Translational Medical Science
Whang, Elijah (School: BASIS San Antonio Shavano Campus)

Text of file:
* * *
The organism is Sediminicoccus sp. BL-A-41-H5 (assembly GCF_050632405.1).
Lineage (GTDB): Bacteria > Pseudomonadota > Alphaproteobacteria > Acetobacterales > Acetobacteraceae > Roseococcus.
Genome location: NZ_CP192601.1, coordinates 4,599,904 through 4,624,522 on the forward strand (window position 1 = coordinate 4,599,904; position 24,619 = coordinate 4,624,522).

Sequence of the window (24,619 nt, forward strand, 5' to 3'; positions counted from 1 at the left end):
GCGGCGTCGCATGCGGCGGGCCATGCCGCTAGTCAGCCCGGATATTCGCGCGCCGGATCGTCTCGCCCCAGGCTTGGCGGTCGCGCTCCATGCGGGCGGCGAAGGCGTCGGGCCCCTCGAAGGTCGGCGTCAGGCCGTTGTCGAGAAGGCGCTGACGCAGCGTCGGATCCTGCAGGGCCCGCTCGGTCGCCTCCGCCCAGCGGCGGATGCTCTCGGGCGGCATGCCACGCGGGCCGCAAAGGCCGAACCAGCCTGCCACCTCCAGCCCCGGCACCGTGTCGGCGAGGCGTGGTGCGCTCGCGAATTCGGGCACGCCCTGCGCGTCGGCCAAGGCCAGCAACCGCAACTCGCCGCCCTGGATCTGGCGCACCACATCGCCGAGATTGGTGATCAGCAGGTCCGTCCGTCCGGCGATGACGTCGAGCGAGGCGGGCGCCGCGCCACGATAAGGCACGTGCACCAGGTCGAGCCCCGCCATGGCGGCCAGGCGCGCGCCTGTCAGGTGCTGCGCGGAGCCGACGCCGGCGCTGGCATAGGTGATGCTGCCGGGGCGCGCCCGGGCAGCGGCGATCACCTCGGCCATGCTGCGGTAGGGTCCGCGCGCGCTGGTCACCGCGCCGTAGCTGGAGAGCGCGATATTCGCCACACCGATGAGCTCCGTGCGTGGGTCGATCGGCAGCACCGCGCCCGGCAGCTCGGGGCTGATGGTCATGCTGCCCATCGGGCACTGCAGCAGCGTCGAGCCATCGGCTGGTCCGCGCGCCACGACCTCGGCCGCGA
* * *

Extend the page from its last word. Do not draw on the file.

The long-term goal is to develop an automated, real time, in situ red blood cell (RBC) identification, counting, and RBC distribution width (RDW) calculating system using deep learning. The aim of this work was to develop the deep learning model that can identify red blood cells. 200 images containing RBCs were annotated using Microsoft’s Visual Object Tagging Tool. Using the You Only Look Once object detection public repository and Tensorflow 1.14.0, a deep learning model was created to identify RBCs and create a bounding box around the RBC to signify that it has been recognized. The 200 images were used for training. The model correctly identified 6.51±3.14 RBCs in test images as compared to 7.44±3.58 that a human was able to identify (p<0.01). The model identified RBCs well, though not statistically as well as a human being. The model also assigned a score for each bounding box with an average score of 60.6%±9.7%. This score represents the confidence the model had with each cell it identified. These scores were low because the quality of the images was poor. With more training with hundreds of more images, this model was able to identify 94%±3% of the RBCs in images at 1500x magnification. The model performed significantly poorly (p<0.05) in lower magnification images of 1000x and 600x (32%±10% and 7%±0.4%, respectively) because the model was trained on high magnification images. This model also identified RBCs on videos and tracked the movement of the RBCs well. However, it also inaccurately identified areas of the video that were not RBCs. With more training, this model shows promise in identifying and tracking RBCs. This model will then be programmed to measure the RBC diameter and calculate RDW.